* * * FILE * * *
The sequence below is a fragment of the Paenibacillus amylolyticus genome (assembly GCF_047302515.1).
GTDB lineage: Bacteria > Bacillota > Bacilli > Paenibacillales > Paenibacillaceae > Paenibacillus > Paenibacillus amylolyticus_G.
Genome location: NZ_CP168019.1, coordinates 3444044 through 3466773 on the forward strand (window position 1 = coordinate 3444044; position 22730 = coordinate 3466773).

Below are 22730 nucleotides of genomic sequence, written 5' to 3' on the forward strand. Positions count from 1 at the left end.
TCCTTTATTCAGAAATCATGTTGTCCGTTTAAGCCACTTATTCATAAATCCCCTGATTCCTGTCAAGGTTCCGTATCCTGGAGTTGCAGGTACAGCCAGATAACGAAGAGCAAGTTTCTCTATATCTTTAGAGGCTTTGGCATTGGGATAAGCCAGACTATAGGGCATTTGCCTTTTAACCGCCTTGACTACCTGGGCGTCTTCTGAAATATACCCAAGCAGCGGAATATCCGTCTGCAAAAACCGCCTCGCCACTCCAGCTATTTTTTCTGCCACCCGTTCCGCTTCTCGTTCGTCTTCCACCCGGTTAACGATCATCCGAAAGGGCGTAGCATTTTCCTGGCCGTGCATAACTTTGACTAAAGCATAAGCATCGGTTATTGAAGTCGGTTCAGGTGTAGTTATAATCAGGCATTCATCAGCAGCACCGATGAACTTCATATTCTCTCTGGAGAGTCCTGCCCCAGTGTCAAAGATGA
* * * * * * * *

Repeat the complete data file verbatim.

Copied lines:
The sequence below is a fragment of the Paenibacillus amylolyticus genome (assembly GCF_047302515.1).
GTDB lineage: Bacteria > Bacillota > Bacilli > Paenibacillales > Paenibacillaceae > Paenibacillus > Paenibacillus amylolyticus_G.
Genome location: NZ_CP168019.1, coordinates 3444044 through 3466773 on the forward strand (window position 1 = coordinate 3444044; position 22730 = coordinate 3466773).

Below are 22730 nucleotides of genomic sequence, written 5' to 3' on the forward strand. Positions count from 1 at the left end.
TCCTTTATTCAGAAATCATGTTGTCCGTTTAAGCCACTTATTCATAAATCCCCTGATTCCTGTCAAGGTTCCGTATCCTGGAGTTGCAGGTACAGCCAGATAACGAAGAGCAAGTTTCTCTATATCTTTAGAGGCTTTGGCATTGGGATAAGCCAGACTATAGGGCATTTGCCTTTTAACCGCCTTGACTACCTGGGCGTCTTCTGAAATATACCCAAGCAGCGGAATATCCGTCTGCAAAAACCGCCTCGCCACTCCAGCTATTTTTTCTGCCACCCGTTCCGCTTCTCGTTCGTCTTCCACCCGGTTAACGATCATCCGAAAGGGCGTAGCATTTTCCTGGCCGTGCATAACTTTGACTAAAGCATAAGCATCGGTTATTGAAGTCGGTTCAGGTGTAGTTATAATCAGGCATTCATCAGCAGCACCGATGAACTTCATATTCTCTCTGGAGAGTCCTGCCCCAGTGTCAAAGATGA